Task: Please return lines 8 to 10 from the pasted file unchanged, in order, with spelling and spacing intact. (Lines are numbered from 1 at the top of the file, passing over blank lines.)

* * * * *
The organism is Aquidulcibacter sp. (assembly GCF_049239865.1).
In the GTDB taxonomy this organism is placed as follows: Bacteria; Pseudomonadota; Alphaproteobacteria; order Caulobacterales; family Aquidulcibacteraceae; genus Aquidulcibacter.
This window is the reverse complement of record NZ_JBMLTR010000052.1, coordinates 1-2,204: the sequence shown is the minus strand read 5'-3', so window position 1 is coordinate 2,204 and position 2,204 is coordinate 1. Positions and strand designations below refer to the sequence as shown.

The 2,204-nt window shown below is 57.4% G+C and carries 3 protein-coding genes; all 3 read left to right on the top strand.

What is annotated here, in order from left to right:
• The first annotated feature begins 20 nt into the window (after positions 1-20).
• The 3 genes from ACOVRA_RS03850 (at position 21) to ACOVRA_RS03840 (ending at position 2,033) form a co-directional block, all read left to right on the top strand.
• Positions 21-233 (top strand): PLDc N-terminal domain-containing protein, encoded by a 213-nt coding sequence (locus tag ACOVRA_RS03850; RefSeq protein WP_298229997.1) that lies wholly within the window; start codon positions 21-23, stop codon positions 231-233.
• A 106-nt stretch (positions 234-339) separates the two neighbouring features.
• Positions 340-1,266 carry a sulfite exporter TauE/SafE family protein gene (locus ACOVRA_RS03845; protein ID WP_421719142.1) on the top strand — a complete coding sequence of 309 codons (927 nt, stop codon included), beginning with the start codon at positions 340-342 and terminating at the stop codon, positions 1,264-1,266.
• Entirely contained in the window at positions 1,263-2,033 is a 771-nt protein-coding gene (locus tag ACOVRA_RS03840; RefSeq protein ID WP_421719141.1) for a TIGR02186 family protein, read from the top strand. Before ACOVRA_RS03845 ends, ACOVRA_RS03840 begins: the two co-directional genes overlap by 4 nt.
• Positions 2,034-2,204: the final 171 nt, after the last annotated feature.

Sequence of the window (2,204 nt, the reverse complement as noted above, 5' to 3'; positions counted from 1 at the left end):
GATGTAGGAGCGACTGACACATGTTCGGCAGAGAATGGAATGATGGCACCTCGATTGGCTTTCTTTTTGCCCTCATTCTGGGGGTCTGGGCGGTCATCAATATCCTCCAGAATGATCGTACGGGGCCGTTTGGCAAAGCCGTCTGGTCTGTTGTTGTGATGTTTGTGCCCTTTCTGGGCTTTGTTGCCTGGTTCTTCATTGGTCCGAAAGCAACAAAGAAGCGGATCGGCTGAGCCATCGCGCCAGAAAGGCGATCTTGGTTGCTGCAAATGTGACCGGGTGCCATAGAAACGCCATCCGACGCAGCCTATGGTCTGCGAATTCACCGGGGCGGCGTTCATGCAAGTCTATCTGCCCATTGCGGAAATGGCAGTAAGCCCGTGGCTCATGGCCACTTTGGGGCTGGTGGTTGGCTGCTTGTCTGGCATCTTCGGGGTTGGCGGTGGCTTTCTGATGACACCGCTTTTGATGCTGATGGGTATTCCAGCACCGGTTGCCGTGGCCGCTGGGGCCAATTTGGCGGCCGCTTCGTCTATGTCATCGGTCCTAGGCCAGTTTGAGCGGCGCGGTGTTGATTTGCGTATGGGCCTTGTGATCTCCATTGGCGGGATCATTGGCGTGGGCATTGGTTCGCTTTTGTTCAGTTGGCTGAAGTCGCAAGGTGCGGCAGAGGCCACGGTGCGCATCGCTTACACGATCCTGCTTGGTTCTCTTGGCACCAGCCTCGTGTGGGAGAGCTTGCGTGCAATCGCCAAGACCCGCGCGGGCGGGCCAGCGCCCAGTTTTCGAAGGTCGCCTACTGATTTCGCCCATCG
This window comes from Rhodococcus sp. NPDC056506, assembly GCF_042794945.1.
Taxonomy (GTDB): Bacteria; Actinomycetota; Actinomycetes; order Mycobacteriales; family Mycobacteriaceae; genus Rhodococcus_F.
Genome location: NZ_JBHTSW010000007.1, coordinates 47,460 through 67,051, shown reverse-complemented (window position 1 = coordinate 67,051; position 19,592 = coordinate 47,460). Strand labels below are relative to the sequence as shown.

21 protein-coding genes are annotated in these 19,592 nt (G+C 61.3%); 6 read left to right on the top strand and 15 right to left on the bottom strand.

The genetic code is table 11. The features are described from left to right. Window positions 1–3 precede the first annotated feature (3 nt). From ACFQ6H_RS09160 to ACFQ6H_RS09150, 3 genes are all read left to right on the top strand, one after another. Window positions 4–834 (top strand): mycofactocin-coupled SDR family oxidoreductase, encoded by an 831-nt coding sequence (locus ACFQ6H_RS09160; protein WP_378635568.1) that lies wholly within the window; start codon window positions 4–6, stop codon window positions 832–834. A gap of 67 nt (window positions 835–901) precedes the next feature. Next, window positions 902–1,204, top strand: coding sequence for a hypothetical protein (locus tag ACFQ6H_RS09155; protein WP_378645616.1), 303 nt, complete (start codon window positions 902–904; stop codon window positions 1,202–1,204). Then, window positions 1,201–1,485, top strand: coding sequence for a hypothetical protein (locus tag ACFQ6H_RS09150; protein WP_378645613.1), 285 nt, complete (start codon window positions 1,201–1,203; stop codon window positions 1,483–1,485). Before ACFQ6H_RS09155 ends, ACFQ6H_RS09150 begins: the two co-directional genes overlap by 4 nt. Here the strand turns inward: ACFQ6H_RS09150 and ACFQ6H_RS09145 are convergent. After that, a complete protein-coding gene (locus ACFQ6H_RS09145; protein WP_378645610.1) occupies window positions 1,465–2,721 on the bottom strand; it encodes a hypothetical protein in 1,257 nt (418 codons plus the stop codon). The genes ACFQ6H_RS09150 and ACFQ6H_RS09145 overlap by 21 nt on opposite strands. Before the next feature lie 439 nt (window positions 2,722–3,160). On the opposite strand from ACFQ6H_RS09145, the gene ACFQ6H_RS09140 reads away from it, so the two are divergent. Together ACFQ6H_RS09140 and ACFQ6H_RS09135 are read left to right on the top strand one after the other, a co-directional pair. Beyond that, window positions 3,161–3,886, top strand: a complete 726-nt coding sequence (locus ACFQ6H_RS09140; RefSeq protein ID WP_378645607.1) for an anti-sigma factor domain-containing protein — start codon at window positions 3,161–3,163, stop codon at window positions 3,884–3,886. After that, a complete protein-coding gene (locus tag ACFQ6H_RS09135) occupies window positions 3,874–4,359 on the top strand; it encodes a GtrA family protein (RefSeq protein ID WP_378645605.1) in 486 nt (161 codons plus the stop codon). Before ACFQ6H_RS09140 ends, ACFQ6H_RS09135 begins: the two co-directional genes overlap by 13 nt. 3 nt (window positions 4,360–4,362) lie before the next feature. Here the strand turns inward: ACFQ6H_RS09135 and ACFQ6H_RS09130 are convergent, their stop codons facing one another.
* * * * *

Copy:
• Positions 21-233 (top strand): PLDc N-terminal domain-containing protein, encoded by a 213-nt coding sequence (locus tag ACOVRA_RS03850; RefSeq protein WP_298229997.1) that lies wholly within the window; start codon positions 21-23, stop codon positions 231-233.
• A 106-nt stretch (positions 234-339) separates the two neighbouring features.
• Positions 340-1,266 carry a sulfite exporter TauE/SafE family protein gene (locus ACOVRA_RS03845; protein ID WP_421719142.1) on the top strand — a complete coding sequence of 309 codons (927 nt, stop codon included), beginning with the start codon at positions 340-342 and terminating at the stop codon, positions 1,264-1,266.